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Am J Pathol. May 2002; 160(5): 1725–1731.
PMCID: PMC1850878

Tau and α-Synuclein Pathology in Amygdala of Parkinsonism-Dementia Complex Patients of Guam

Abstract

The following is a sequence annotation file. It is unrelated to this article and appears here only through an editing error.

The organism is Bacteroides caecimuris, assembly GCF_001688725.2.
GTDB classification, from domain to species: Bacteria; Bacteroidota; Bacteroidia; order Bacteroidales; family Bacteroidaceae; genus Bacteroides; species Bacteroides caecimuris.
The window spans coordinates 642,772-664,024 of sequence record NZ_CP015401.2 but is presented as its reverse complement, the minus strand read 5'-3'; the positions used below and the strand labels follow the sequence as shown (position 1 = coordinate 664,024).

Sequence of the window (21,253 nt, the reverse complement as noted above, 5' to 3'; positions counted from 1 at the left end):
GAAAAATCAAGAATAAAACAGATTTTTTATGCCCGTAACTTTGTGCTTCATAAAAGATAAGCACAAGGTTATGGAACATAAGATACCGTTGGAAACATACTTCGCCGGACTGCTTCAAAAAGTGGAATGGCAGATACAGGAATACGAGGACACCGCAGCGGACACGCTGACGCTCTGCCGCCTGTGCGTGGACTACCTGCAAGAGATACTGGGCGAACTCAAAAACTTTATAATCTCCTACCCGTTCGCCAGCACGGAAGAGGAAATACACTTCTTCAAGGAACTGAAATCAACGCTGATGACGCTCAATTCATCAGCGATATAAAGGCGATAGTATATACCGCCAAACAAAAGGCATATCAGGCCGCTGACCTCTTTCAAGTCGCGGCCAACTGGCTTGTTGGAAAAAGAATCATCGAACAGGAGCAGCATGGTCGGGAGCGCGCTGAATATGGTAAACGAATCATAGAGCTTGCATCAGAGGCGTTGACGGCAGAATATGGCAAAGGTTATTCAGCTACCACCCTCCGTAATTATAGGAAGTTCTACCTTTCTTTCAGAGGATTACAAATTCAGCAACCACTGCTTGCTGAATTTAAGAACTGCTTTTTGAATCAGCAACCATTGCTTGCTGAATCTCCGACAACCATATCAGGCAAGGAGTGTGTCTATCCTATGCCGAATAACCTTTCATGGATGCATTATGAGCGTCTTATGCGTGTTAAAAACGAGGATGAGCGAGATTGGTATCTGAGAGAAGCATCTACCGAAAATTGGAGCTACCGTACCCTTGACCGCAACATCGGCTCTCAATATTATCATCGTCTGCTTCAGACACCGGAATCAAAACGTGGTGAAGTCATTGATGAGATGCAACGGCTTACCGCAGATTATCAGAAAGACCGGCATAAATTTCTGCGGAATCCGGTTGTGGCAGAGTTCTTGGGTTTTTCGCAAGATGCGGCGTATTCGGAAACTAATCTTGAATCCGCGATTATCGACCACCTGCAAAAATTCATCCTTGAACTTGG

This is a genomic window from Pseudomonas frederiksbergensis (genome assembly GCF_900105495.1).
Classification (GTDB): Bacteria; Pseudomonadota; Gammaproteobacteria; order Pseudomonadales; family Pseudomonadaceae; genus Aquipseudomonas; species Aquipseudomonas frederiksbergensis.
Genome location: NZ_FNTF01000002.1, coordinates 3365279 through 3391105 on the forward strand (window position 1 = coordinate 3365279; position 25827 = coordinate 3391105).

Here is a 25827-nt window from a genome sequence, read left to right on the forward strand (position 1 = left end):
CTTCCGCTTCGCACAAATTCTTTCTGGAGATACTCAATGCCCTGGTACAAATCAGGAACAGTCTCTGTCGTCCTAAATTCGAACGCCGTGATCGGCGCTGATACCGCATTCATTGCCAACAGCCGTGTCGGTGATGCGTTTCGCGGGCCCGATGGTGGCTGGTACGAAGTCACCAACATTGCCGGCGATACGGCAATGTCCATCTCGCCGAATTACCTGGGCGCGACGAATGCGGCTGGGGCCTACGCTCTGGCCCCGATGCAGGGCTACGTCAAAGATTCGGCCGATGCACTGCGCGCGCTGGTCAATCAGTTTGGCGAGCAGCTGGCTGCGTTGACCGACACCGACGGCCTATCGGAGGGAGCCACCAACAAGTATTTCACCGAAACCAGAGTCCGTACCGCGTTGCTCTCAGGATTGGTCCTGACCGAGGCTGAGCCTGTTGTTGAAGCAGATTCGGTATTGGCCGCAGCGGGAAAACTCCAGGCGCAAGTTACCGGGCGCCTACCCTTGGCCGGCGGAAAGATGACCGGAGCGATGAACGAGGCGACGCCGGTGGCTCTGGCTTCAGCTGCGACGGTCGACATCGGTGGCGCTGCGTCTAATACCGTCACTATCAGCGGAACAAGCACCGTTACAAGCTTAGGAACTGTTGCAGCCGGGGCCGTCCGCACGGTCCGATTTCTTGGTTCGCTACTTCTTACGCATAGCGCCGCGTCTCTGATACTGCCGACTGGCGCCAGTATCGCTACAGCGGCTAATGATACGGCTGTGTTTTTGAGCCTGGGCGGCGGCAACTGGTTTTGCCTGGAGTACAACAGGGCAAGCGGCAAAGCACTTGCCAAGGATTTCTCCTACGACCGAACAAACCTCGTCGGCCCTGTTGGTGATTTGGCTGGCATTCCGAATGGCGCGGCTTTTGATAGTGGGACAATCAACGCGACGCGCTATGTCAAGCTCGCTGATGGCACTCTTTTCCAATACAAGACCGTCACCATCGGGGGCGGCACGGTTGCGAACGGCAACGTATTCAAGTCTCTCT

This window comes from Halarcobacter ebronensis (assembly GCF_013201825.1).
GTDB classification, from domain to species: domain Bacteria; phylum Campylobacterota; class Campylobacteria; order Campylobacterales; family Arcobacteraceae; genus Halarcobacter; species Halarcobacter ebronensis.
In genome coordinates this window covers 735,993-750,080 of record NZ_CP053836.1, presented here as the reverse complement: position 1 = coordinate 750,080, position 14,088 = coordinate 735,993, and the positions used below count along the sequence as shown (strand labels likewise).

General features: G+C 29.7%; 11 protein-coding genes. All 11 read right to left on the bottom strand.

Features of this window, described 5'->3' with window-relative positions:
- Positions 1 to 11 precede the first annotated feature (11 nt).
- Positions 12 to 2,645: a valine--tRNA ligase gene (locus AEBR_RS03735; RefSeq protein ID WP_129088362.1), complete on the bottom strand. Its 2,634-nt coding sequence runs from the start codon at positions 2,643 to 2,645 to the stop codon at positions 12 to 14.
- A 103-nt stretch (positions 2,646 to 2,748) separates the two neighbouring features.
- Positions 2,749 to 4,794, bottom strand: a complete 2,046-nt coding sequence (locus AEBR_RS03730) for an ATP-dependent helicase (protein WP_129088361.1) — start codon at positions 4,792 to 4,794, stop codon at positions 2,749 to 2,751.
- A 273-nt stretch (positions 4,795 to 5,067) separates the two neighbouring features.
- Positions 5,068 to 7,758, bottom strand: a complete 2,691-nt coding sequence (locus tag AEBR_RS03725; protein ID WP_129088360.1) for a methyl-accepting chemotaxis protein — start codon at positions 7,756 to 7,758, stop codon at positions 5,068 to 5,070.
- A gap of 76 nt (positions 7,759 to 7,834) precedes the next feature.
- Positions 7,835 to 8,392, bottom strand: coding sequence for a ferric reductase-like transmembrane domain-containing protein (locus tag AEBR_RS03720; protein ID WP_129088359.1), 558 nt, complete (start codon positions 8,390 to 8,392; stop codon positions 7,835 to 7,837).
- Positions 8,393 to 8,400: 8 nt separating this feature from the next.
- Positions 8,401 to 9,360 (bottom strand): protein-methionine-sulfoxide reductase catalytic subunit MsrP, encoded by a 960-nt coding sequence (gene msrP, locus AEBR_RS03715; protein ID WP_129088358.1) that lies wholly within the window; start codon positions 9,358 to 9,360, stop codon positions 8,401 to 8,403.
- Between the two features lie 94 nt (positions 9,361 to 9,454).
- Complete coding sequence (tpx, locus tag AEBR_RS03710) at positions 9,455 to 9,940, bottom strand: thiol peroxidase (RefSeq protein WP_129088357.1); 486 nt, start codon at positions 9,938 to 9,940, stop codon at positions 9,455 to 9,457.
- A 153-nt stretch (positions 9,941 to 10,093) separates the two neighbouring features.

Amyotrophic lateral sclerosis/parkinsonism-dementia complex (ALS/PDC) is a progressive neurodegenerative disorder of Chamorro residents of Guam and the Mariana Islands, characterized by abundant neuron loss and tau neurofibrillary pathology similar to that observed in Alzheimer’s disease (AD). A variety of neurodegenerative diseases with tau pathology including ALS/PDC also have α-synuclein positive pathology, primarily in the amygdala. We further characterized the tau and α-synuclein pathology in the amygdala of a large series of 30 Chamorros using immunohistochemical and biochemical techniques. Tau pathology was readily detected in both affected and unaffected Chamorros. In contrast, α-synuclein pathology was detected in 37% of patients with PDC but not detected in Chamorros without PDC or AD. The α-synuclein aggregates often co-localized within neurons harboring neurofibrillary tangles suggesting a possible interaction between the two proteins. Tau and α-synuclein pathology within the amygdala is biochemically similar to that observed in AD and synucleinopathies, respectively. Thus, the amygdala may be selectively vulnerable to developing both tau and α-synuclein pathology or tau pathology may predispose it to synuclein aggregation. Furthermore, in PDC, tau and α-synuclein pathology occurs independent of β-amyloid deposition in amygdala thereby implicating the aggregation of these molecules in the severe neurodegeneration frequently observed in this location.